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USPS to Hold Public Meeting Jan. 4 on Springfield Mail Facility

The struggling USPS is considering closing thousands of low-activity post offices, and 252 mail processing centers.
The USPS is reviewing over 3,000 low-activity post offices--many of them in rural areas--and also considering whether to close 252 mail processing centers. (Photo credit: Jennifer Moore, KSMU)

The US Postal Service says it would have to cut $20 billion dollars in costs to turn a profit by 2015.  The service is considering whether to shut down the mail sorting operations at the office on Chestnut Expressway here in Springfield.  The postal service will hold a public meeting January 4 to listen to the concerns and suggestions of locals. KSMU’s Jennifer Moore spoke with a representative of the USPS and has this interview.

Richard Watkins is a spokesman based in Kansas City. Watkins said the USPS is looking at several factors as it tries to make its decision about the Springfield facility.

“The first one…is to take into account, on a national level, the steep decline in total mail volume, but not only that, our most profitable product, which is first class mail, has declined even more dramatically.  So, for the past few years, we’ve been working steadily to reduce the size of our physical infrastructure, which is our facilities,” Watkins said.

He said if the Springfield facility closes, the USPS estimates a “net loss” of 57 positions, since most of the 270 employees working in Springfield’s mail processing center would be able to transfer to the Kansas City facility if they wanted to.

Watkins said that there’s an assumption that the internet has only had a negative impact on the USPS.  It’s true, he said, that online bill payment has skyrocketed in the past ten years, meaning fewer people are paying their bills by snail mail.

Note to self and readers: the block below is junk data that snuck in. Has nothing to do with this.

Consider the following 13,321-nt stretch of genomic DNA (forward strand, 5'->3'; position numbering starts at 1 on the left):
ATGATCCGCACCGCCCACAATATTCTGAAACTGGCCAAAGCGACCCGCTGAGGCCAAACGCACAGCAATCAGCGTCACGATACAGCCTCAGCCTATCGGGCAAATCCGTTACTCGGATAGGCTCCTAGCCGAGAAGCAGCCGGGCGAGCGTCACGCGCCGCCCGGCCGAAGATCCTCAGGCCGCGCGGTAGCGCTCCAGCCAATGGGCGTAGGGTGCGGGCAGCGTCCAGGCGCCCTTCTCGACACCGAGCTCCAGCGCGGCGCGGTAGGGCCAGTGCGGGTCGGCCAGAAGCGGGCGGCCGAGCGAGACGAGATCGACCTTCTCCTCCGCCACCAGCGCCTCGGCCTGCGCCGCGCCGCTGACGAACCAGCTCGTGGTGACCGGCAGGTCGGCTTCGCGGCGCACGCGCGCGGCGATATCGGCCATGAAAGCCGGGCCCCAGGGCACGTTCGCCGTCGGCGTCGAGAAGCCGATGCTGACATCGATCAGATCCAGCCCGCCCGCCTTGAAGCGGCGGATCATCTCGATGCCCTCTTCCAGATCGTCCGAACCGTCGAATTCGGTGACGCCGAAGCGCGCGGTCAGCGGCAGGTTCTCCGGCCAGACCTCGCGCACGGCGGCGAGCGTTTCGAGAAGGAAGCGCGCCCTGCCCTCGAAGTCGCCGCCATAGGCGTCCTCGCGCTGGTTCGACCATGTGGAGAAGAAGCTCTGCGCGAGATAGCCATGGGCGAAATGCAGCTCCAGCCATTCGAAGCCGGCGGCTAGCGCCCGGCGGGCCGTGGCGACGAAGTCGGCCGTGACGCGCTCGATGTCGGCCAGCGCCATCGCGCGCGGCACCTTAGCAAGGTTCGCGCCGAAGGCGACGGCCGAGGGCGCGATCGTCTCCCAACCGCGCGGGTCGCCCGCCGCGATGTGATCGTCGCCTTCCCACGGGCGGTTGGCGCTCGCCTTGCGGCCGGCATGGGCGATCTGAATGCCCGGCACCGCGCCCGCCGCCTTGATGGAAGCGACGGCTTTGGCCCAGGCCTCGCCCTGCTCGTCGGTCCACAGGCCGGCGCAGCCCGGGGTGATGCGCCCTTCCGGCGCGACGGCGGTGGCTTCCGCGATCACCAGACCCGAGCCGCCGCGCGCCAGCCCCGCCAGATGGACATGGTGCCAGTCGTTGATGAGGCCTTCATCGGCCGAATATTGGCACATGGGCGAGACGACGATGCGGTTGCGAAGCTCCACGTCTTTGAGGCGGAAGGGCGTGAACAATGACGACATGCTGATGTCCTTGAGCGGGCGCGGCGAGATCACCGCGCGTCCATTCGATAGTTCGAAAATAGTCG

“However, online shopping has provided the postal service and other shippers with a great opportunity to deliver packages.  And our highly popular priority mail flat rate boxes are really the ship of choice for Ebay customers,” Watkins said.

He says the USPS is proud of the fact that it hasn’t used taxpayer dollars since 1982.

“We want to keep it that way. But in order to do that, we’ve simply got to respond to this significant decline in mail volume. To do otherwise would be irresponsible on our part,” Watkins said.

Watkins said USPS officials will consider public input when making their decision on whether to close the Springfield mail sorting operation.  The public meeting will be held at 6:30 p.m. January 4 at the Executive Conference Center Ballroom.  The address is 910 W. Battlefield Road in Springfield.

Anyone who wishes to submit comments in writing can send them to:

Manager, Consumer and Industry Contact

Mid-America District

300 W. Pershing Rd, Suite 207

Kansas City, MO 64108-9631

All comments must be postmarked by Jan. 19, 2012.

For KSMU News, I’m Jennifer Moore.